At some point, every die-hard angler gives a thought to the ancient art of fly-fishing. Are there any sports more conducive to finding your zen among nature? More so, is there any better way to pass the day than on the river? Countless fishermen find fly-fishing to be a distracting alternative to the hustle of everyday life. So much so, that they never flirt with other forms of fishing again.
Of course, that’s not usually the assessment of aspiring anglers who make their first attempt. Getting started with fly-fishing can be a bit of an aggravating experience. Thus, this often results in annoyance which is the opposite of what you were hoping for. Here’s a how-to guide to fly-fishing that will help ease your mind of any uncertainty about trying to fly fish for the first time.
Materials You’ll Need To Get Started Fly fishing
- A fly-fishing rod
- A fly-fishing reel
- Fly-fishing line
- Fly-fishing tippet
- A small selection of flies
Step One: Find A Pawn Shop
As previously mentioned, just about every angler tries fly-fishing at some point, but not all of them stick with it. Fly-fishing gear can be expensive when bought new. So try to find some used equipment to minimize your costs when starting. As such, pawn shops can have a selection of fly-fishing gear. You’ll be amazed at the high-end fishing equipment that can be purchased at a discounted price.
Step Two: Get The Knack
If you’ve got some room in your backyard or live on a quiet street, you can get the feel for the back cast needed for fly-fishing. Thus, working a fly rod is a combination of motions similar to a bullwhip and lassoing a target. You have to gain momentum to make the fly at the end of the line move to your desired target. As you can imagine, it can take several forward and back casts to become comfortable casting a fly. Furthermore, beginners should not get discouraged with their first attempts, as it is not the easiest skill in the world to master.
Naturally, there are plenty of training tutorials, how-to guides, and other gizmos on the market that can help you learn how to fly fish. The truth of the matter is that fly-fishing, like any activity, requires a lot of repetition. Moreover, if you hope to get good at it, practice makes perfect. Watching videos can show you what your technique and form should look like from a seasoned professional.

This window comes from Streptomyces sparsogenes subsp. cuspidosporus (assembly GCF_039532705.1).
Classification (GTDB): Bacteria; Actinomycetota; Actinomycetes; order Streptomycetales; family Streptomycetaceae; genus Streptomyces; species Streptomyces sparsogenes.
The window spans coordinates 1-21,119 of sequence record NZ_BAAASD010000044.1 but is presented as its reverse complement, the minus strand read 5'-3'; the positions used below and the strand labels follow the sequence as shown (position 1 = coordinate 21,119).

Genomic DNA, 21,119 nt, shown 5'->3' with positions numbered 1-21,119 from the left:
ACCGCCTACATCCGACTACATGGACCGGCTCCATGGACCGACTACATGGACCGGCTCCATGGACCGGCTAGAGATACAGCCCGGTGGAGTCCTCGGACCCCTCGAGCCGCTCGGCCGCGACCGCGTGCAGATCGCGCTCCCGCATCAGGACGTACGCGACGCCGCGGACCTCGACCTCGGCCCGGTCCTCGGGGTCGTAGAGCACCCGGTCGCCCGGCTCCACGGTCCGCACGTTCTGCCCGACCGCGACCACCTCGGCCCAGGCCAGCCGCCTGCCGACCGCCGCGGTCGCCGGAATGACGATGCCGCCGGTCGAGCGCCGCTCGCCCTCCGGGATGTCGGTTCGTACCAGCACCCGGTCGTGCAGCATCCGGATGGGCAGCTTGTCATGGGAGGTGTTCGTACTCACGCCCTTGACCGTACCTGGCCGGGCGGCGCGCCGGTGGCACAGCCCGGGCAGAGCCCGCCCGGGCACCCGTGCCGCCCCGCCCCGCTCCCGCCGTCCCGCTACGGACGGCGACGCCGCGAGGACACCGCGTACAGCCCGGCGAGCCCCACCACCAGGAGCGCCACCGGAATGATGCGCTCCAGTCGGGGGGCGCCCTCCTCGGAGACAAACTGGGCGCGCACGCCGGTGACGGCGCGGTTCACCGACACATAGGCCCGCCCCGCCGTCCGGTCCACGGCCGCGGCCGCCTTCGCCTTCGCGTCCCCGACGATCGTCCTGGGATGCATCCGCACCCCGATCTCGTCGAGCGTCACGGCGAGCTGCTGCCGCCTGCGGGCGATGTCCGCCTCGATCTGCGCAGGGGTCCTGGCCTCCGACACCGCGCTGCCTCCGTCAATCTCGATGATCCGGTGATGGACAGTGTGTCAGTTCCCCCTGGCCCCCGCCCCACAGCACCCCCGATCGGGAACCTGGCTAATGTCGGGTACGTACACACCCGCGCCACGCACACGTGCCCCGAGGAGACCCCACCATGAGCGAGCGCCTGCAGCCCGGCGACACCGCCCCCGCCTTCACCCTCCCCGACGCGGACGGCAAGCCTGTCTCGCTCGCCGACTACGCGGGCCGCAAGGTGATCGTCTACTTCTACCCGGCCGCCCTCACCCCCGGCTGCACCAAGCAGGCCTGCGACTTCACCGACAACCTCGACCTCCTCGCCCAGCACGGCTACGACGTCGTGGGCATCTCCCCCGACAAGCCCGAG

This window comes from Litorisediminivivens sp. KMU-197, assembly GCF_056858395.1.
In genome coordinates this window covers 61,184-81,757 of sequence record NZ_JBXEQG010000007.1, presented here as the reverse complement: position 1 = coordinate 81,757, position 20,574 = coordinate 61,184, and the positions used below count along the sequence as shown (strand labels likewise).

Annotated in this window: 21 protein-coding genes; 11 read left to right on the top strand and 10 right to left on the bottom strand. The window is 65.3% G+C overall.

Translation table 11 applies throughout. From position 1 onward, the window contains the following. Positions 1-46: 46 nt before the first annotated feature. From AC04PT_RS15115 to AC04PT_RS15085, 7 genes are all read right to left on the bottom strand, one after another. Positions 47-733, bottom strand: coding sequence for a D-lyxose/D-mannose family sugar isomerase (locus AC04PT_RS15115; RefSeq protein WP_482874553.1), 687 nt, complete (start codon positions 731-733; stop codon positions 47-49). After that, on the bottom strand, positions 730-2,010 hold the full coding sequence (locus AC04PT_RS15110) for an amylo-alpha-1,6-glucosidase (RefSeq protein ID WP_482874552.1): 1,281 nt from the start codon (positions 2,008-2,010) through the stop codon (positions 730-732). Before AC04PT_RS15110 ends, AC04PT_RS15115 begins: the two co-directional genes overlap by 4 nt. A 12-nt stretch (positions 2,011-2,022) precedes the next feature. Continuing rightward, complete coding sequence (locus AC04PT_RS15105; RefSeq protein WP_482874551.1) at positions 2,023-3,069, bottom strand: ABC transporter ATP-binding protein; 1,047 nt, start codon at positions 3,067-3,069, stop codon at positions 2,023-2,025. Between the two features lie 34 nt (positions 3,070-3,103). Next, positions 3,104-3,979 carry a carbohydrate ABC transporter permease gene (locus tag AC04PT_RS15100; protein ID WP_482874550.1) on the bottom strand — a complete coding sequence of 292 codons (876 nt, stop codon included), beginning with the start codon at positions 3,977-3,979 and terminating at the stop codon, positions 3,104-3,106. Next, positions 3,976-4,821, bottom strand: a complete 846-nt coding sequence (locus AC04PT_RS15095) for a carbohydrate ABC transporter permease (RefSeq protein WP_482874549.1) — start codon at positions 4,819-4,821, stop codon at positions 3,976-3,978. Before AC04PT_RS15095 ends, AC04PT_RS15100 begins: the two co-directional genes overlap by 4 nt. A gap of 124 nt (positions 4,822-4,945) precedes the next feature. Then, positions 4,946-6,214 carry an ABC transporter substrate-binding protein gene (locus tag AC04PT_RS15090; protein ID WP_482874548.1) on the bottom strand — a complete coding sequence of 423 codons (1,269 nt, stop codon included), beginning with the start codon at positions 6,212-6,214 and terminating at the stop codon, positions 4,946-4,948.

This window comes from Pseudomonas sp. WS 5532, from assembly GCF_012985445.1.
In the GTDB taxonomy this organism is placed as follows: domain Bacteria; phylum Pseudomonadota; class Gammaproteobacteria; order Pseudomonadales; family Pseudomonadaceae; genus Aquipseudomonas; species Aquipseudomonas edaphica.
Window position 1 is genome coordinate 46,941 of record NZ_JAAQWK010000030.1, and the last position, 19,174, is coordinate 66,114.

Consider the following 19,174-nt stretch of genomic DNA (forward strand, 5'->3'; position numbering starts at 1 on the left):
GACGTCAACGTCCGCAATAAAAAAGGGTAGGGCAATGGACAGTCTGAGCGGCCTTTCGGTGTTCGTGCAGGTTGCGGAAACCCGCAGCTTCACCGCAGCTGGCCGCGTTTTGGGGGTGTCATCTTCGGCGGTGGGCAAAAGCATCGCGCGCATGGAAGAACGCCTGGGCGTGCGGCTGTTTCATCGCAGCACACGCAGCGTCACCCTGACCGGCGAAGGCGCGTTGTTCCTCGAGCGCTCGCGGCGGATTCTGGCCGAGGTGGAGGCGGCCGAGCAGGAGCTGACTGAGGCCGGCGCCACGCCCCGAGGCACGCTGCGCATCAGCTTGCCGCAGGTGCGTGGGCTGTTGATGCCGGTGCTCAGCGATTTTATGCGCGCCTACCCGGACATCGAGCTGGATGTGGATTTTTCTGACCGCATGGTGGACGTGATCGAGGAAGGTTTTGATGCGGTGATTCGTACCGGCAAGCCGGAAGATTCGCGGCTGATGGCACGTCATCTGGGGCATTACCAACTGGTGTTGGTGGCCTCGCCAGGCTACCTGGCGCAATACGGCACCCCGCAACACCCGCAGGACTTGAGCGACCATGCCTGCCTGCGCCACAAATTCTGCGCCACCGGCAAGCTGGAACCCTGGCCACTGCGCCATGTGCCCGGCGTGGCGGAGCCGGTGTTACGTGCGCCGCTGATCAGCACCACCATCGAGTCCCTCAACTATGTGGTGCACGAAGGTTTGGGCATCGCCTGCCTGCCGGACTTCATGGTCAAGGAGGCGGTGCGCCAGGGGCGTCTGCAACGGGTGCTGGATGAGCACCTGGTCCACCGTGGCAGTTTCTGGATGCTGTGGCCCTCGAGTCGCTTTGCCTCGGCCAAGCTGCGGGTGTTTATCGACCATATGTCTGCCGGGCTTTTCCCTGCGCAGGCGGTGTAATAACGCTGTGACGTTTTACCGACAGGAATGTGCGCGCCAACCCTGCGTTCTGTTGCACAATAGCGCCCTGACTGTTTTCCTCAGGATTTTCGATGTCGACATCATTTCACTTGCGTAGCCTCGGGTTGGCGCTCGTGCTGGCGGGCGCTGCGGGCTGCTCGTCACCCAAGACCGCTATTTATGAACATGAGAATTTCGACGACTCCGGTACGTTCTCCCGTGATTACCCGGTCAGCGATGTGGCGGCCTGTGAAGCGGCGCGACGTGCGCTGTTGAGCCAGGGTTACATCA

Step Three: Find A Spot That Isn’t Popular
When fly-fishing for the first time, it’s best to avoid popular fishing areas with other anglers present. Start in an area that’s secluded to get the hang of casting with a slacked fishing line and tippet required for your new sport. Hence, this can be achieved by finding an area with about 30 feet of space where you will not feel judged by other anglers. Picking out a spot in advance will also help you decide if you’ll be needing gear that isn’t listed above. Will you need a set of waders? How about a float tube? Are the bugs awful? If so, you’ll need bug spray. Some preplanning can save you many headaches in the long run.
Step Four: Give It A Shot
Alright, so you’ve found a nice, quiet spot. While it might not be the best fishing hole, it’s idyllic. There are numerous ways to cast a fly line; however, the overhead cast is the easiest when learning how to maneuver a fly rod. Although a tricky skill to gauge when starting, anglers should learn how to “load” the line. Nevertheless, this refers to the tension of the line and rod to cast a fly. Position your body into a comfortable stance with your feet spread a knee-length apart to stabilize yourself.
To get started, hold the rod by the grip with your thumb extended and fingers resting underneath to support the rod. At this point, the rod should be pointing up and the reel aiming towards the ground. Thus, when starting an overhead cast, pull out approximately 10 feet of line, ensuring that the line and tippet don’t get tangled. Launch the rod forwards and backward, maintaining the motion of the line in the air but, adding more fishing line in the process. Finally, when you are ready to release the line, cast the rod forward overhead while accelerating the line at your desired target. It’s important to note that the line will not be straight when it hits the water, and will uncoil as it navigates through the current.
Step Five: Don’t Give Up
When your first outing wraps up, you may conclude that fly-fishing is impossible and frustrating. Do not give in to this negative thought, at least not yet. With enough time and practiced repetition, even the clumsiest of us can learn to fly fish. Keep after it, and eventually, it will be as fun as it looks when other anglers snag a salmon or trout from the river.
The Last Word
As a final thought, it’s probably worth adding that some of the best training aids out there are not the obvious ones. Believe it or not, one of the best training aids for new fly anglers is the film A River Runs Through It. The producers of this film spent a great deal of time and energy teaching the actors to look just right while they were fishing. Brad Pitt, and Tom Skerritt, have perfect form in this flick. If you’re looking for someone to imitate, you could do far worse than to mimic the most famous fly-fishermen out there. Good luck and good fishing.